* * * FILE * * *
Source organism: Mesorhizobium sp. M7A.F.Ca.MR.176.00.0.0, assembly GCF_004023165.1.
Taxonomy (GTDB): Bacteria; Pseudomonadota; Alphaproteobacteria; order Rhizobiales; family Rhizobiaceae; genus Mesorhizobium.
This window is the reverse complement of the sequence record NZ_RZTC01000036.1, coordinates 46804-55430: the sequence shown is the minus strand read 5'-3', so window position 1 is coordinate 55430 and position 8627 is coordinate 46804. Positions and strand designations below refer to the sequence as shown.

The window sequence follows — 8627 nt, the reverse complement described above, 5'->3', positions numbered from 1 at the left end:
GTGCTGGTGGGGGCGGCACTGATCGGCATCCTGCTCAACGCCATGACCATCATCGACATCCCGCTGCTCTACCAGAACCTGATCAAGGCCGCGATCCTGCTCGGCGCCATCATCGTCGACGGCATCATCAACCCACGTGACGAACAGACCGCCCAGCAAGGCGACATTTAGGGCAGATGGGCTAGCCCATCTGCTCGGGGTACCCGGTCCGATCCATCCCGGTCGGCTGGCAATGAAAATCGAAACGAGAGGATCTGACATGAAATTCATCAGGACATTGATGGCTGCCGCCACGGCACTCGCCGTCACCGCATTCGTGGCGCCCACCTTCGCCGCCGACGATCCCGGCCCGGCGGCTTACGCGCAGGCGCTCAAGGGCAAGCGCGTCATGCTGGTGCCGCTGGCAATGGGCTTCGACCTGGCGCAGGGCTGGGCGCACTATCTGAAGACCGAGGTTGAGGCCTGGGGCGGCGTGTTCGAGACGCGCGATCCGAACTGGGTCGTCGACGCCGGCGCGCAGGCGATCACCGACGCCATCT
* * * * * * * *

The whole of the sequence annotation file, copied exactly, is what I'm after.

Source organism: Mesorhizobium sp. M7A.F.Ca.MR.176.00.0.0, assembly GCF_004023165.1.
Taxonomy (GTDB): Bacteria; Pseudomonadota; Alphaproteobacteria; order Rhizobiales; family Rhizobiaceae; genus Mesorhizobium.
This window is the reverse complement of the sequence record NZ_RZTC01000036.1, coordinates 46804-55430: the sequence shown is the minus strand read 5'-3', so window position 1 is coordinate 55430 and position 8627 is coordinate 46804. Positions and strand designations below refer to the sequence as shown.

The window sequence follows — 8627 nt, the reverse complement described above, 5'->3', positions numbered from 1 at the left end:
GTGCTGGTGGGGGCGGCACTGATCGGCATCCTGCTCAACGCCATGACCATCATCGACATCCCGCTGCTCTACCAGAACCTGATCAAGGCCGCGATCCTGCTCGGCGCCATCATCGTCGACGGCATCATCAACCCACGTGACGAACAGACCGCCCAGCAAGGCGACATTTAGGGCAGATGGGCTAGCCCATCTGCTCGGGGTACCCGGTCCGATCCATCCCGGTCGGCTGGCAATGAAAATCGAAACGAGAGGATCTGACATGAAATTCATCAGGACATTGATGGCTGCCGCCACGGCACTCGCCGTCACCGCATTCGTGGCGCCCACCTTCGCCGCCGACGATCCCGGCCCGGCGGCTTACGCGCAGGCGCTCAAGGGCAAGCGCGTCATGCTGGTGCCGCTGGCAATGGGCTTCGACCTGGCGCAGGGCTGGGCGCACTATCTGAAGACCGAGGTTGAGGCCTGGGGCGGCGTGTTCGAGACGCGCGATCCGAACTGGGTCGTCGACGCCGGCGCGCAGGCGATCACCGACGCCATCT